The sun is back this morning as we take to the road, following the Mekong along the sleepy roads of Laos. Though the fiery orb overhead is out in full force today, our ride is breezy, flat, and considerably more scenic than yesterday. Bright green rice patties, lively little villages, and interesting diversions abound.
Riverside Laos feels vastly different from the mountainous north. Here, life seems a little less difficult and a little wealthier, with perhaps a more forgiving landscape, and more abundant resources. One obvious source of income down here is the fishing industry. The villages through which we ride are lined with salted fishy snacks, similar to what they had in Siberia.
Though I don't generally like cooked fish, I love salty, chewy fishy jerky. So, I buy some and put them on the front of my bike, where they dangle like an aquatic charm bracelet. At the first vague inkling of fatigue, I rip off a fish and eat it. Luckily our short ride means I don't resort to eating all my fishies in one go.
Riding into Paksan, we immediately locate the city's giant self-named "Paksan Hotel". The place is totally vacant, and its massive vaulted lobby is an echo-chamber, empty save for a few chairs and a diminutive check-in desk in the corner. While Tara is getting us a room, I wheel our bikes inside for safe keeping.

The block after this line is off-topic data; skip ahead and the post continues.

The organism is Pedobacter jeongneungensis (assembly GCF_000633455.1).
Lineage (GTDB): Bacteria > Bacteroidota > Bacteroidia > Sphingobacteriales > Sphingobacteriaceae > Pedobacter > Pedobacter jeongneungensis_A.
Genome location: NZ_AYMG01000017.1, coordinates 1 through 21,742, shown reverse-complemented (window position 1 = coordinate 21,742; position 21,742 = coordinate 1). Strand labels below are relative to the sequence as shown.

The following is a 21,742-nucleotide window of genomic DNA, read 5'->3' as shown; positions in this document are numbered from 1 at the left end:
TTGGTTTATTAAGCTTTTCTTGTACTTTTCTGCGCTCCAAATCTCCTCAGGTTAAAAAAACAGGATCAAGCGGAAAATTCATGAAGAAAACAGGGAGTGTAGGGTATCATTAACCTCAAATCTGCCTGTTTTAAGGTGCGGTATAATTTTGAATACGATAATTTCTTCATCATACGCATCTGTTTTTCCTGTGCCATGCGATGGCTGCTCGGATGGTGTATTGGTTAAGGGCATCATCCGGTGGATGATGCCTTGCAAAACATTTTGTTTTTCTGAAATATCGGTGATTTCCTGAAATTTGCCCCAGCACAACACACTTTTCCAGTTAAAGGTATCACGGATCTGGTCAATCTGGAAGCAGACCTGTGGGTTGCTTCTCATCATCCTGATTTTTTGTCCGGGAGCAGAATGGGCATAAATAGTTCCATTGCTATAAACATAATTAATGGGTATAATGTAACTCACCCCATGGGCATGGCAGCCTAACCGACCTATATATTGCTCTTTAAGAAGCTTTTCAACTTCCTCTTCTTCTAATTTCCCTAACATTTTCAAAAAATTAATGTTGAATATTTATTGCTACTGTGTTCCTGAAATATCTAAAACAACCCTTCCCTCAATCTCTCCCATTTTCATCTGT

Our $17.50 accommodations are gargantuan—like, tennis court sized. Inexplicably, the bathroom is no bigger than a broom closet. The shower sprays right into the toilet, garbage can, and sink. Surely they could have used some of this huge room for a bigger bathroom? As I haul shut the ten foot tall curtains running the full length of one of our walls, we can't stop cracking up about how comically unbalanced the room is.
Once we're settled in, and the dust of the day is scattered from our bodies throughout the entire bathroom, it's time for dinner. Both of us are incapable of eating another bowl of noodle soup, so we're thrilled to find what looks to be a Korean restaurant on the edge of town.
After talking ourselves in circles for five minutes with the women working, we give up trying to communicate verbally and they take us to the back, where we can point out what we want from their fridge. Thinking they'll make a nice stir-fry, Tara points out a bunch of vegetables, and what looks to be beef.
For the next hour, the chef (in proper chef hat and everything) sends out dish after dish after dish—one for each vegetable Tara pointed to! There's an incredible sticky sweet eggplant dish, one spicy broccoli stir fry, one dish made of something like green onions, and one of stir-fried beef.
It's the best food we've had in ages, but alas, we are only two people. Though our cycling appetite is raging, we can scarcely make a dent in our rapidly accumulating plates. Well, at least we have breakfast for tomorrow!
After dropping our left-overs at the hotel, we head back out to a market Tyler spied on the way into town. When we arrive, we realize it's a fair, and they have bumper cars! I'm a little skeptical, but Tyler is dead-set on doing at least one round. Once we've figured out what in the world is going on in the circus of loud music and shrieking children, we get a pair of tickets and climb into the dilapidated cars for a ride.